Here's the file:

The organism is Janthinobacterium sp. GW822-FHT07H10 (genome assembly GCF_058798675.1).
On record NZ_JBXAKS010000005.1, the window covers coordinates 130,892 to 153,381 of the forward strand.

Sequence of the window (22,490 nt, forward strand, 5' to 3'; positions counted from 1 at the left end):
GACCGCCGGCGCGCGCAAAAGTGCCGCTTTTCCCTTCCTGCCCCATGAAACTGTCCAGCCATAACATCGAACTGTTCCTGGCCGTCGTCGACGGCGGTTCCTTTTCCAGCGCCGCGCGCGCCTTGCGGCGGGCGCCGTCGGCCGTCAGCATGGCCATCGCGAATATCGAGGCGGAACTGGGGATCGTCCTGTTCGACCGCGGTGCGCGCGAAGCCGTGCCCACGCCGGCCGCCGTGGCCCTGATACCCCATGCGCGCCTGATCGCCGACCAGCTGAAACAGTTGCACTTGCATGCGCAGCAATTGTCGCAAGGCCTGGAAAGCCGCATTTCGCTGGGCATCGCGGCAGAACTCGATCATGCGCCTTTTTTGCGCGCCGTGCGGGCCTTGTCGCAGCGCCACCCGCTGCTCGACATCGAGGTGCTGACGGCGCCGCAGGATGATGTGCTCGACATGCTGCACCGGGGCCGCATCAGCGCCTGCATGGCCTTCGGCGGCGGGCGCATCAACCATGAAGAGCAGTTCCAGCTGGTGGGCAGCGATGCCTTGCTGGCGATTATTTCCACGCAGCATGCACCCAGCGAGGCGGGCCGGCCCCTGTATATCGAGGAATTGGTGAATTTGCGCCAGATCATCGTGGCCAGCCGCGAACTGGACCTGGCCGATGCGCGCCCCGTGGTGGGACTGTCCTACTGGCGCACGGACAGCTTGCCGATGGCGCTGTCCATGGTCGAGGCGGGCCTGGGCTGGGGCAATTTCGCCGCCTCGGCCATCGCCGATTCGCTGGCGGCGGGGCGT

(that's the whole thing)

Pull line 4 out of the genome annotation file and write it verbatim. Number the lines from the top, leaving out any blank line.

GACCGCCGGCGCGCGCAAAAGTGCCGCTTTTCCCTTCCTGCCCCATGAAACTGTCCAGCCATAACATCGAACTGTTCCTGGCCGTCGTCGACGGCGGTTCCTTTTCCAGCGCCGCGCGCGCCTTGCGGCGGGCGCCGTCGGCCGTCAGCATGGCCATCGCGAATATCGAGGCGGAACTGGGGATCGTCCTGTTCGACCGCGGTGCGCGCGAAGCCGTGCCCACGCCGGCCGCCGTGGCCCTGATACCCCATGCGCGCCTGATCGCCGACCAGCTGAAACAGTTGCACTTGCATGCGCAGCAATTGTCGCAAGGCCTGGAAAGCCGCATTTCGCTGGGCATCGCGGCAGAACTCGATCATGCGCCTTTTTTGCGCGCCGTGCGGGCCTTGTCGCAGCGCCACCCGCTGCTCGACATCGAGGTGCTGACGGCGCCGCAGGATGATGTGCTCGACATGCTGCACCGGGGCCGCATCAGCGCCTGCATGGCCTTCGGCGGCGGGCGCATCAACCATGAAGAGCAGTTCCAGCTGGTGGGCAGCGATGCCTTGCTGGCGATTATTTCCACGCAGCATGCACCCAGCGAGGCGGGCCGGCCCCTGTATATCGAGGAATTGGTGAATTTGCGCCAGATCATCGTGGCCAGCCGCGAACTGGACCTGGCCGATGCGCGCCCCGTGGTGGGACTGTCCTACTGGCGCACGGACAGCTTGCCGATGGCGCTGTCCATGGTCGAGGCGGGCCTGGGCTGGGGCAATTTCGCCGCCTCGGCCATCGCCGATTCGCTGGCGGCGGGGCGT